TELOSscope: The Telos Press Blog

Dialogue as Fraud: Khatami, the Dialectical Apologist

As of this writing, news reports of Mohammed Khatami’s presentations are beginning to circulate. Not surprisingly, he refrains from spouting the standard “Death to America” slogans that his Iranian regime has popularized. Instead he recycles his very own standard theme of a “dialogue of civilizations,” an intentional alternative to the Huntington thesis of a clash between them. Yet the evidence is mounting that the much touted dialogism of the alleged reformist is actually a transparent effort to pursue the clash. Khatami’s invitation to conversation never displays a genuine openness to the purported interlocutor; every gesture of engagement is coupled immediately to a retraction. He cedes no ground.

Nor does he show respect for his host. The trauma that still looms over US-Iranian relations remains the 1979 hostage taking in Teheran. To open a dialogue, Khatami might have startled his critics and won a moral high ground through an unqualified apology to the nation for the mistreatment of the embassy personnel. Indeed he had an opportunity for an event of historic proportions by arranging—as his first stop—a meeting with survivors of that drama to ask them personally for forgiveness. That might have opened a new era.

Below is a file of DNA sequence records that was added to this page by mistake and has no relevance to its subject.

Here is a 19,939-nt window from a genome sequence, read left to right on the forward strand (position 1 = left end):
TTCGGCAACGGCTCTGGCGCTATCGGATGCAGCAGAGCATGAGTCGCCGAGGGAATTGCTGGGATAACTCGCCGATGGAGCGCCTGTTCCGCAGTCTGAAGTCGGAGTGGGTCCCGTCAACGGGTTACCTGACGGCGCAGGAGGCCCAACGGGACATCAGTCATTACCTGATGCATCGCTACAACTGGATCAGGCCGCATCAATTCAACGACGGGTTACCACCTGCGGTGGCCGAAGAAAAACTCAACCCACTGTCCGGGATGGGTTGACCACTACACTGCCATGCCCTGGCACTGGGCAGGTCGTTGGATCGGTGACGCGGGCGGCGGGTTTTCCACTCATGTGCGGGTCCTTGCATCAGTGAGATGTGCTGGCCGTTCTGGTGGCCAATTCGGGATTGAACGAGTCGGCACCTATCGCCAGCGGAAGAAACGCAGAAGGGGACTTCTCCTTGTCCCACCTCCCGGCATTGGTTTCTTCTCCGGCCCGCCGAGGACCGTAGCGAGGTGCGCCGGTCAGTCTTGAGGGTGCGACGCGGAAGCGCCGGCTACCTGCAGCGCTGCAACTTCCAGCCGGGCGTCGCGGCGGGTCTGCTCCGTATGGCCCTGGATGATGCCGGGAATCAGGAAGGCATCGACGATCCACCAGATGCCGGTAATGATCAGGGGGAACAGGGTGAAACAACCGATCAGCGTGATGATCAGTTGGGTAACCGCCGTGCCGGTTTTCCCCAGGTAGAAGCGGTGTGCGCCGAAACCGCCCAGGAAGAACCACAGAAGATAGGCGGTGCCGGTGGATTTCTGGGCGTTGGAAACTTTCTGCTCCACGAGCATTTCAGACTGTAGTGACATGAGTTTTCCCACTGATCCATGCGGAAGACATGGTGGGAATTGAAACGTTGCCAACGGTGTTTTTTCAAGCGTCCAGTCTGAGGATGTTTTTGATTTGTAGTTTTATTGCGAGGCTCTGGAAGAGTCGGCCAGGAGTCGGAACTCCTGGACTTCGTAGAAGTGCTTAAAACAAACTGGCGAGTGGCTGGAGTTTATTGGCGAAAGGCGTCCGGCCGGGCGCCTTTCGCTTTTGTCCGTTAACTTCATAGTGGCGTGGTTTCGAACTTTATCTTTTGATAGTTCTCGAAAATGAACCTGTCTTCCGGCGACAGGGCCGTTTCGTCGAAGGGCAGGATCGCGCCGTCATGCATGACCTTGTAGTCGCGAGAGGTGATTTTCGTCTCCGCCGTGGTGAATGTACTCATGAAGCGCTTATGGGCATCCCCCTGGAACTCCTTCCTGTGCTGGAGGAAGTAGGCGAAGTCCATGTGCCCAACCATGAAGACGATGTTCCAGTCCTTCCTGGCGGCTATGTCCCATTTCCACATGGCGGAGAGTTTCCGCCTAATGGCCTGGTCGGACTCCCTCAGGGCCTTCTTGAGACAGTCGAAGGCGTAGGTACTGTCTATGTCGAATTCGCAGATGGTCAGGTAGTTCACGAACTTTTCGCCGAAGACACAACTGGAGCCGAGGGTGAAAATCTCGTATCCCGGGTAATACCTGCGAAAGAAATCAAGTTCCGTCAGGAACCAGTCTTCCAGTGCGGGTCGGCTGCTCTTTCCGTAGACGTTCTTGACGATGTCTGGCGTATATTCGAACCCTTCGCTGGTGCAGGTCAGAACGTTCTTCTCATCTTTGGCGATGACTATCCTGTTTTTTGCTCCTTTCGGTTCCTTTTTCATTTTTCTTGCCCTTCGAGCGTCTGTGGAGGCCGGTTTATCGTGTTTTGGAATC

Instead, as the Washington Post reports, Khatami only expressed regret—much less than an apology—but then made matters worse by offering an excuse:

As for the 1979 hostage crisis, when student radicals seized the U.S. Embassy in Tehran and held 52 Americans for 444 days, Khatami said, “I regret the hostage crisis . . . and I sympathize with the hostages and their families for their loss and their hurt but this was (also) a revolutionary reaction to half a century of the U.S. taking Iran hostage.”

His personal sympathy is noteworthy, but as former President he could have expressed much more and offered transformative symbolism. Instead he in effect justifies the suffering of the hostages as part of a “revolutionary” ethics that apparently excuses, in Khatami’s views, mistreatment and brutality. Exactly what kind of “dialogue” could the hostages have with their captors, such as Khatami’s own successor, Mahmoud Ahmadinejad.

This is still very much an open wound, as reported in the Los Angeles Times: